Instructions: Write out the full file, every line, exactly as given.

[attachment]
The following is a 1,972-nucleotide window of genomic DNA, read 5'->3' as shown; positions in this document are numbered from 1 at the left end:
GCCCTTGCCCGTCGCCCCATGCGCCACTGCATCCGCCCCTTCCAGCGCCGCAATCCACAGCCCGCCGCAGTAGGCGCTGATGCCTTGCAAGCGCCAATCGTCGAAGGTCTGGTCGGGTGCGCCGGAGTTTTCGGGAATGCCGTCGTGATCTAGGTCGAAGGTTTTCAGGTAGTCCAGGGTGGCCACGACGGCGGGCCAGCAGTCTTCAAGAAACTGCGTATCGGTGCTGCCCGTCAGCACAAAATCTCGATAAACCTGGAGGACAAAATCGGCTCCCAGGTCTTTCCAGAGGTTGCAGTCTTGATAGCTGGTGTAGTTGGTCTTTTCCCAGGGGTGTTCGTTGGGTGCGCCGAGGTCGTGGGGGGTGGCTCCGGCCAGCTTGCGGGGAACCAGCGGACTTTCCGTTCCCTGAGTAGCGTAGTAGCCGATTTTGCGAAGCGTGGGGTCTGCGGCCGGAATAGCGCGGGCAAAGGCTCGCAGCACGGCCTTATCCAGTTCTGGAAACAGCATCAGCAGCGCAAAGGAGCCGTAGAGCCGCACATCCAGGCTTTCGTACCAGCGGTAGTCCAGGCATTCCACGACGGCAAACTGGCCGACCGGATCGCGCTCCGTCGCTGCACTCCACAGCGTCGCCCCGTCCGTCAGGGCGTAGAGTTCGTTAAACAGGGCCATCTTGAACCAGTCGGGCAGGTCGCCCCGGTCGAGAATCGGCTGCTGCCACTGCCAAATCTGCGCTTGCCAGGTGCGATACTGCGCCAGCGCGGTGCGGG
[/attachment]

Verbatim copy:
The following is a 1,972-nucleotide window of genomic DNA, read 5'->3' as shown; positions in this document are numbered from 1 at the left end:
GCCCTTGCCCGTCGCCCCATGCGCCACTGCATCCGCCCCTTCCAGCGCCGCAATCCACAGCCCGCCGCAGTAGGCGCTGATGCCTTGCAAGCGCCAATCGTCGAAGGTCTGGTCGGGTGCGCCGGAGTTTTCGGGAATGCCGTCGTGATCTAGGTCGAAGGTTTTCAGGTAGTCCAGGGTGGCCACGACGGCGGGCCAGCAGTCTTCAAGAAACTGCGTATCGGTGCTGCCCGTCAGCACAAAATCTCGATAAACCTGGAGGACAAAATCGGCTCCCAGGTCTTTCCAGAGGTTGCAGTCTTGATAGCTGGTGTAGTTGGTCTTTTCCCAGGGGTGTTCGTTGGGTGCGCCGAGGTCGTGGGGGGTGGCTCCGGCCAGCTTGCGGGGAACCAGCGGACTTTCCGTTCCCTGAGTAGCGTAGTAGCCGATTTTGCGAAGCGTGGGGTCTGCGGCCGGAATAGCGCGGGCAAAGGCTCGCAGCACGGCCTTATCCAGTTCTGGAAACAGCATCAGCAGCGCAAAGGAGCCGTAGAGCCGCACATCCAGGCTTTCGTACCAGCGGTAGTCCAGGCATTCCACGACGGCAAACTGGCCGACCGGATCGCGCTCCGTCGCTGCACTCCACAGCGTCGCCCCGTCCGTCAGGGCGTAGAGTTCGTTAAACAGGGCCATCTTGAACCAGTCGGGCAGGTCGCCCCGGTCGAGAATCGGCTGCTGCCACTGCCAAATCTGCGCTTGCCAGGTGCGATACTGCGCCAGCGCGGTGCGGG